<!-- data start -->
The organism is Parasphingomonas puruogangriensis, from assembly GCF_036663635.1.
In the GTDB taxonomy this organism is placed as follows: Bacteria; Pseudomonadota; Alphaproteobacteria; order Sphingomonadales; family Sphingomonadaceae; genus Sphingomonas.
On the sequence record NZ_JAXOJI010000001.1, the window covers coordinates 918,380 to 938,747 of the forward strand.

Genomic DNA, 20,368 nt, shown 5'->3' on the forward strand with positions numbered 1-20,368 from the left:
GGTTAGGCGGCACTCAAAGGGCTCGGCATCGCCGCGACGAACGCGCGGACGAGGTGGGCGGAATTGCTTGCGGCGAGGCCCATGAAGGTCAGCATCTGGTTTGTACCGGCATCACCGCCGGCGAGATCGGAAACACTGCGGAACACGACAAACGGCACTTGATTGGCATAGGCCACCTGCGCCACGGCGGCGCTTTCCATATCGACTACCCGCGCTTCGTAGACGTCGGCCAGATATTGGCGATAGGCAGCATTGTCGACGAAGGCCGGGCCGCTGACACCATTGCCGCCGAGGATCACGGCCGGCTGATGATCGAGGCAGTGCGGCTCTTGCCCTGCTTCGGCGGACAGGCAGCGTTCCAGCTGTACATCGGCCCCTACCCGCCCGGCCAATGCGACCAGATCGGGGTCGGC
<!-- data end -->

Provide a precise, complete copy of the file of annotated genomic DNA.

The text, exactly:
The organism is Parasphingomonas puruogangriensis, from assembly GCF_036663635.1.
In the GTDB taxonomy this organism is placed as follows: Bacteria; Pseudomonadota; Alphaproteobacteria; order Sphingomonadales; family Sphingomonadaceae; genus Sphingomonas.
On the sequence record NZ_JAXOJI010000001.1, the window covers coordinates 918,380 to 938,747 of the forward strand.

Genomic DNA, 20,368 nt, shown 5'->3' on the forward strand with positions numbered 1-20,368 from the left:
GGTTAGGCGGCACTCAAAGGGCTCGGCATCGCCGCGACGAACGCGCGGACGAGGTGGGCGGAATTGCTTGCGGCGAGGCCCATGAAGGTCAGCATCTGGTTTGTACCGGCATCACCGCCGGCGAGATCGGAAACACTGCGGAACACGACAAACGGCACTTGATTGGCATAGGCCACCTGCGCCACGGCGGCGCTTTCCATATCGACTACCCGCGCTTCGTAGACGTCGGCCAGATATTGGCGATAGGCAGCATTGTCGACGAAGGCCGGGCCGCTGACACCATTGCCGCCGAGGATCACGGCCGGCTGATGATCGAGGCAGTGCGGCTCTTGCCCTGCTTCGGCGGACAGGCAGCGTTCCAGCTGTACATCGGCCCCTACCCGCCCGGCCAATGCGACCAGATCGGGGTCGGC